This role is absent. Necromancer is as similar to this as Guardian is to a Dungeons and Dragons Fighter.

    Hexing foes- Marks
    Weaken foes and self- Corruption Skills
    Dead zones- Wells
    Multiple Minions- Minions

    Are we playing the same game, because what you stated is clearly in this game. Is it done to your standards, maybe not, but it's there.

    A mark is little more than a trap. It's no better than a warrior which applies bleeds. A hex tends to he much more impactful than that. And conditions are not quite the same thing. Wells also are less akin to the persistent aoe Debuffs or buffs and more akin to the pulse of a fire storm or holy symbol flavored differently. Mechanically it's very different.

    Also Warlocks have minions. Minions for necromancer don't typically make them bulky though. That's rare. The necromancer is more frequently fragile using a large number of minions. Warlocks typically use a smaller number of minions which do specific skills. Necromancer minions are typically designed to be destroyed. They are zergling.

    Mechanically speaking, if you took everything on the necromancer and skinned over it with the Monk or a Priest identity it would make just as much sense. Mechanically it isn't necromancer.

    Nah, mechanically it's still very much a necromancer, just not "your type of fantasy" necromancer. The fact that you don't like it, doesn't make it any less of a necromancer though. All the necromancer does is use black magic and has the ability to use/connect with the dead. You seem to be referring some kind of a specific type of a necromancer from a game you preferred, but that doesn't make gw2 necro any less of a necro.
    The design choices you dislike seem to be made into what they are due to the fact that it's a multiplayer game and they need to be balanced around player interaction.

    Dungeons and Dragons, Diablo 2 and 3, Guild wars one, Somewhat Grim Dawn, Elder scrolls online(although I don't like that one), Path of Exile.

    None of the games I've listed are solo experiences. So I don't know where you got that assumption. And they do some interesting things and diverge in a few directions ways. Not all use corpses for example. But the role of the necromancer is still fairly supportive. Dungeons and Dragons have multiple types of necromancers. But the strongest one without the dread necromancer from 3.5 I think are Wizards. Low health, cloth class. They will debuff foes and do have some buffs. Clerics can be necromancers too though not as effective. The Circle of spores druid is somewhat similar to the necromancer, more the reaper and somewhat scourge in a way at higher levels... They're weird. But that's the closest thing to a GW2 necromancer in D&D I've played but even them are far more supportive than our necromancer.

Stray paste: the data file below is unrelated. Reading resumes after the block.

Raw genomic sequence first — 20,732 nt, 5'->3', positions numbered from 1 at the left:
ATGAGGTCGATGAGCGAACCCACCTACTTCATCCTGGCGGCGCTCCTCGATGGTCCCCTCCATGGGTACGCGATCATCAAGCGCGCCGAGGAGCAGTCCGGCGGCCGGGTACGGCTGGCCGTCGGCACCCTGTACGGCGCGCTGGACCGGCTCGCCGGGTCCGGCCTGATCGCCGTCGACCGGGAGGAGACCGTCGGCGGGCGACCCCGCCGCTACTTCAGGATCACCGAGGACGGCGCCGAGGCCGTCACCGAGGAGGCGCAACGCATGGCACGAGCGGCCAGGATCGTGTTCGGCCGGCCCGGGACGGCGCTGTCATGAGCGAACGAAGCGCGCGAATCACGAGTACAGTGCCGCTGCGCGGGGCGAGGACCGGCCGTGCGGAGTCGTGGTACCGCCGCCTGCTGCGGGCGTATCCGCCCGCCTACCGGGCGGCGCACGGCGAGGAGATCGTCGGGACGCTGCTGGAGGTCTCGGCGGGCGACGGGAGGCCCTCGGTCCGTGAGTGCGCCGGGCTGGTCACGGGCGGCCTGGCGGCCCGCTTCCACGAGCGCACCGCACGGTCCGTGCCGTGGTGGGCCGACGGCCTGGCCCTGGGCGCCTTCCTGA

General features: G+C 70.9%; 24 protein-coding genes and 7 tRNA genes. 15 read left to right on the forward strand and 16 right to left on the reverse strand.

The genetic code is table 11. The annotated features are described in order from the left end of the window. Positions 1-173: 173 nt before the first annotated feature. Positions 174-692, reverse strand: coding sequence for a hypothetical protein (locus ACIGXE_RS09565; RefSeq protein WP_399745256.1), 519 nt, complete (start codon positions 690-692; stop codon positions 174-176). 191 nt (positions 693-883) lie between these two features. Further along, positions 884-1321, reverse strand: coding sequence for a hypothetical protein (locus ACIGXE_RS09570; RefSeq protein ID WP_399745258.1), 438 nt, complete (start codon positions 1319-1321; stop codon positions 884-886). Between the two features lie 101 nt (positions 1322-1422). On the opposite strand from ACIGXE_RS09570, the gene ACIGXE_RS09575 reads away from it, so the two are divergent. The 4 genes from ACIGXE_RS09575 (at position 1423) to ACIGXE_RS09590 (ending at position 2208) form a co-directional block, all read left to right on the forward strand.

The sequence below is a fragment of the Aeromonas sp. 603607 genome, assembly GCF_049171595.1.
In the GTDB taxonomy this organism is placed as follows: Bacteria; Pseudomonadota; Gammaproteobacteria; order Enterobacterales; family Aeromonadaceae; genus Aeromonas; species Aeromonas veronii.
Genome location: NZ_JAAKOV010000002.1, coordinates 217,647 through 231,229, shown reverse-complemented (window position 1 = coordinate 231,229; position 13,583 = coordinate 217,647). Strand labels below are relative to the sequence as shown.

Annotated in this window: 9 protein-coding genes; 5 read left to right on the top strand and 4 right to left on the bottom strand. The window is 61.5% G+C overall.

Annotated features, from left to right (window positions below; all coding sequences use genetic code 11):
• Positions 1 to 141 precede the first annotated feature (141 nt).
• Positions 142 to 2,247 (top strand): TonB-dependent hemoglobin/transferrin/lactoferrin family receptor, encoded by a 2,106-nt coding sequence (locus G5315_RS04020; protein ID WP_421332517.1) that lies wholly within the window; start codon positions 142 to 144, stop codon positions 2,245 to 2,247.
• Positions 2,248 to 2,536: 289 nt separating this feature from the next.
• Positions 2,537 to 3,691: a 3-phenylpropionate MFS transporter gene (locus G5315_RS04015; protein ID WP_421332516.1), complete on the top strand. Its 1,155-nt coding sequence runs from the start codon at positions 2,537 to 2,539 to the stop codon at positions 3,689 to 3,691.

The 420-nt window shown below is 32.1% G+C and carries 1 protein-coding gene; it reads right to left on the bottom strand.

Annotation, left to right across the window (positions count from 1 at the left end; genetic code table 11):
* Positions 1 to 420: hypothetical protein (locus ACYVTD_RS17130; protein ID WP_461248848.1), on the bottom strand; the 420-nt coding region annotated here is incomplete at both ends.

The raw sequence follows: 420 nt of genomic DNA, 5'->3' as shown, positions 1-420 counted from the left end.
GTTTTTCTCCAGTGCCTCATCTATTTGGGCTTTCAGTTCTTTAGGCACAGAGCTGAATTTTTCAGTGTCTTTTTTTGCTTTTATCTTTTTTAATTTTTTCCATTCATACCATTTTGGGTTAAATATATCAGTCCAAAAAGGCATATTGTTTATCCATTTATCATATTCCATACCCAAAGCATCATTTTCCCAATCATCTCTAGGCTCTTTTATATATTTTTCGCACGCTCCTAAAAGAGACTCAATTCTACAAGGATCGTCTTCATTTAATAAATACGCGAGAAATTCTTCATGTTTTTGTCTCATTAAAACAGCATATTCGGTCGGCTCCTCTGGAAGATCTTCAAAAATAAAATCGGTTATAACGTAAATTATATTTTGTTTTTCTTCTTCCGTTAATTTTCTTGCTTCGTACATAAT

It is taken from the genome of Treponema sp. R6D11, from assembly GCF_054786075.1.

Guild wars 1 necromancer, which was my personal favorite is almost nothing like the gw2 necromancer. Read its abilities, play it you'll quickly see what I mean. Even if you argue "it's still a necromancer" which isn't quite my argument, the role that the gw2 necromancer and role the gw1 necromancer are completely different and the gw1 necromancer role is absent from gw2.

  • Kodama.6453Kodama.6453 Member ✭✭✭

    @Lily.1935 said:

    Mechanically speaking, if you took everything on the necromancer and skinned over it with the Monk or a Priest identity it would make just as much sense. Mechanically it isn't necromancer.

    This is not true at all. Necromancers are fiction, actual necromancers don't exist and what exactly a necromancer is supposed to do is up to interpretation.

    GW2's necromancer is just as much a necromancer as one from any other game. This has been their interpretation of the necromancy theme and it still inherents the thematical aspects which are needed to make it a necromancer, being summoning the dead, which is the origin of the word. There is no rule that necromancers have to use the dead in a zergling style, that is just one interpretation how the dead can be used. But using them to fulfill different tasks is just as valid.

    You are tying rules to a fictional character which don't apply, since it is still fiction. Different interpretations can exist for this. This take might not be how you personally see a necromancer, but it is still a necromancer nonetheless.

  • Lily.1935Lily.1935 Member ✭✭✭✭

    @Kodama.6453 said:

    @Lily.1935 said:

    Mechanically speaking, if you took everything on the necromancer and skinned over it with the Monk or a Priest identity it would make just as much sense. Mechanically it isn't necromancer.

    This is not true at all. Necromancers are fiction, actual necromancers don't exist and what exactly a necromancer is supposed to do is up to interpretation.

    GW2's necromancer is just as much a necromancer as one from any other game. This has been their interpretation of the necromancy theme and it still inherents the thematical aspects which are needed to make it a necromancer, being summoning the dead, which is the origin of the word. There is no rule that necromancers have to use the dead in a zergling style, that is just one interpretation how the dead can be used. But using them to fulfill different tasks is just as valid.